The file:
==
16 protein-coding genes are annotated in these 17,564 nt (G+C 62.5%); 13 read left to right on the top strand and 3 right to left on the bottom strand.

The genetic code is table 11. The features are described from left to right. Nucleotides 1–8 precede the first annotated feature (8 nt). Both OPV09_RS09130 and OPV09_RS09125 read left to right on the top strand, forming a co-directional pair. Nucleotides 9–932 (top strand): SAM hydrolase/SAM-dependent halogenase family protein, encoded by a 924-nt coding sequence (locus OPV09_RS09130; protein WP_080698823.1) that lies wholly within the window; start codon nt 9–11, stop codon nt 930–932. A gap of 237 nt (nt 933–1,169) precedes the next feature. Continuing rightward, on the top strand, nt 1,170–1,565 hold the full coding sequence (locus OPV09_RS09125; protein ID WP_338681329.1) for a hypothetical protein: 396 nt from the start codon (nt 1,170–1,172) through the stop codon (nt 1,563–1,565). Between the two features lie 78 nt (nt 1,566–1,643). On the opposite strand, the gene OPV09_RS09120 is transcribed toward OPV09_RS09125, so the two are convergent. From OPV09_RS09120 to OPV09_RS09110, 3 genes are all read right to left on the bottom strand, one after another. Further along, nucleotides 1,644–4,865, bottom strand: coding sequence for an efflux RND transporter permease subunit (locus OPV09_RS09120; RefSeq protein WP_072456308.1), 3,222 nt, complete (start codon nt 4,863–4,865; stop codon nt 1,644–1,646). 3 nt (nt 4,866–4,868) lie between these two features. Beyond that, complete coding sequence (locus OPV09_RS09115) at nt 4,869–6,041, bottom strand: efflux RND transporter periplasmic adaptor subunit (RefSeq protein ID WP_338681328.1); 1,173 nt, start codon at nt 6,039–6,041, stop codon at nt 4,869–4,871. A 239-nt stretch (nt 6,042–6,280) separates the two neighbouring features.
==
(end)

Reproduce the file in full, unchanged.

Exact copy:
16 protein-coding genes are annotated in these 17,564 nt (G+C 62.5%); 13 read left to right on the top strand and 3 right to left on the bottom strand.

The genetic code is table 11. The features are described from left to right. Nucleotides 1–8 precede the first annotated feature (8 nt). Both OPV09_RS09130 and OPV09_RS09125 read left to right on the top strand, forming a co-directional pair. Nucleotides 9–932 (top strand): SAM hydrolase/SAM-dependent halogenase family protein, encoded by a 924-nt coding sequence (locus OPV09_RS09130; protein WP_080698823.1) that lies wholly within the window; start codon nt 9–11, stop codon nt 930–932. A gap of 237 nt (nt 933–1,169) precedes the next feature. Continuing rightward, on the top strand, nt 1,170–1,565 hold the full coding sequence (locus OPV09_RS09125; protein ID WP_338681329.1) for a hypothetical protein: 396 nt from the start codon (nt 1,170–1,172) through the stop codon (nt 1,563–1,565). Between the two features lie 78 nt (nt 1,566–1,643). On the opposite strand, the gene OPV09_RS09120 is transcribed toward OPV09_RS09125, so the two are convergent. From OPV09_RS09120 to OPV09_RS09110, 3 genes are all read right to left on the bottom strand, one after another. Further along, nucleotides 1,644–4,865, bottom strand: coding sequence for an efflux RND transporter permease subunit (locus OPV09_RS09120; RefSeq protein WP_072456308.1), 3,222 nt, complete (start codon nt 4,863–4,865; stop codon nt 1,644–1,646). 3 nt (nt 4,866–4,868) lie between these two features. Beyond that, complete coding sequence (locus OPV09_RS09115) at nt 4,869–6,041, bottom strand: efflux RND transporter periplasmic adaptor subunit (RefSeq protein ID WP_338681328.1); 1,173 nt, start codon at nt 6,039–6,041, stop codon at nt 4,869–4,871. A 239-nt stretch (nt 6,042–6,280) separates the two neighbouring features.